Jesus “did not come to help angels, but the descendants of Abraham” (2:16). As has been debated over centuries of our Christian church history, Jesus did not come in a different type of flesh which did not truly suffer, nor did he deceive us by cloaking a translucent divine self with fake human flesh. Jesus did not come in extravagance, revered higher than all other humans and adorned with the finest life one could ask for. Jesus did not live as a human body with a selective aesthetic beauty and unafflicted carefree lifestyle. Instead, Jesus “had to become like his brothers and sisters in every respect,” dirt and all (2:17). Jesus was born in a manger because there was no room in the inn, and he suffered a degrading death on a cross as an innocent man who was wrongly accused and unfairly tried. Only this Jesus is “a merciful and faithful high priest in the service of God” (2:17).
The final verses, 2:17-18, point forward to the rest of the letter to the Hebrews: Jesus is faithful to God, merciful, and a high priest who makes sacrifices of atonement for the sins of his people. Hebrews describes Jesus as a high priest in the order of Melchizedek (whose name is translated “king of righteousness”), who is the king of Salem (translated “king of peace”) and who does not die (7:1-3; cf. Gen 14:18-20). Jesus is unlike the priests of the Levitical priesthood. He sacrifices not with animals’ blood, but his own (Heb 9:12). Whereas there were many former priests whose lives and duties were cut off by death, Jesus lives as a priest forever in the resurrection from death (7:23-24).
So how do we preach Hebrews 2:10-18? Today, we view the witness of God’s salvation in canonical context, and our views continue to change along with the centuries since Hebrews was written. For example, preachers should be cautious of supersessionist attitudes in the relationship between Christianity and Judaism. This text should preach a Christian message about Jesus’ greatness, but it should not do so at the expense of the tradition on which it is built. What fresh meaning can we find in the text considering Jesus’ humility as a divine being who intimately knows the lows of humanity?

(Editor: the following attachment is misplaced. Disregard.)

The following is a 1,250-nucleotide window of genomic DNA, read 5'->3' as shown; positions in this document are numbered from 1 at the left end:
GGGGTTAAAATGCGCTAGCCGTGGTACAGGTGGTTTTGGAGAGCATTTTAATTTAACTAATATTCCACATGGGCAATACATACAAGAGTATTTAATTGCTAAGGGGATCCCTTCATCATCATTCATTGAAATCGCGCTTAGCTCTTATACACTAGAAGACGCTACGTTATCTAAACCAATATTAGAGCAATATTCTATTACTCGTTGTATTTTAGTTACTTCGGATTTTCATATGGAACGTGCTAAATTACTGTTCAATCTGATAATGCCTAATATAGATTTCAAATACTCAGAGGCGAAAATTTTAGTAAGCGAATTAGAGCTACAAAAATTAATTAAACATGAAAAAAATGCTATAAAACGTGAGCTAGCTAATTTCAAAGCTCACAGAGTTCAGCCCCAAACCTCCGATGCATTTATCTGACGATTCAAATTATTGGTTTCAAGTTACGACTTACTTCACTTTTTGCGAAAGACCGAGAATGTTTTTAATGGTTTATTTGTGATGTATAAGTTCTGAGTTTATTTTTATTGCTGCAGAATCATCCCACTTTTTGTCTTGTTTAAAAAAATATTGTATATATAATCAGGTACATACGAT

For those concerned with holiness preaching, Jesus sanctifies (2:11) and makes perfect (12:2) the lives of believers. Hebrews demonstrates Jesus’ salvific function as one who turns the hearts of humans towards the divine by being both divine and human at the same time.
For those in the church who are experiencing hardship in their lives, we are reminded that Jesus intimately knows what it is like to suffer. Furthermore, Jesus knows what it is like to suffer unjustly. Whereas Jesus was merciful, his trial and death was not. Hebrews reminds us that our God is not distant but has endured affliction to help us who are afflicted (Heb 2:18). When our community members experience hardships, we must not reply, “Everything happens for a reason,” but rather, “Jesus suffers with us.” In Hebrews, we are presented with the divine’s unabashed affiliation with humanity, as enacted through love (and God’s Incarnation). If someone in your congregation has been cut off or estranged from their family, Jesus is not ashamed to call them his kin. For various reasons, people may find themselves without a family, or forced to find a chosen family who supports and loves them. Hebrews offers a portrait of our God that is unashamed to welcome the outcast into the fold.
For those who are concerned with the dynamics of honor and shame (such as the Roman context to which Hebrews is addressed), especially as it pertains to national identity, Jesus walks a different path. Hebrews offers us a vision of a Jesus who identifies with those who suffer—the lowly, marginalized, and excluded. Today the politics of extreme national identity excludes various people, and perhaps Hebrews shows us a Jesus that suffers with these people: undocumented immigrants, those fearful of suffering violence at the hands of prejudiced individuals, those denied opportunities because they are discriminated against—you fill in the blank. If Jesus is unashamed to call these his kin, how might the church also welcome them as family? What do you see in your congregation that verges on valuing national identity at the expense of unashamedly calling one another our brothers and sisters?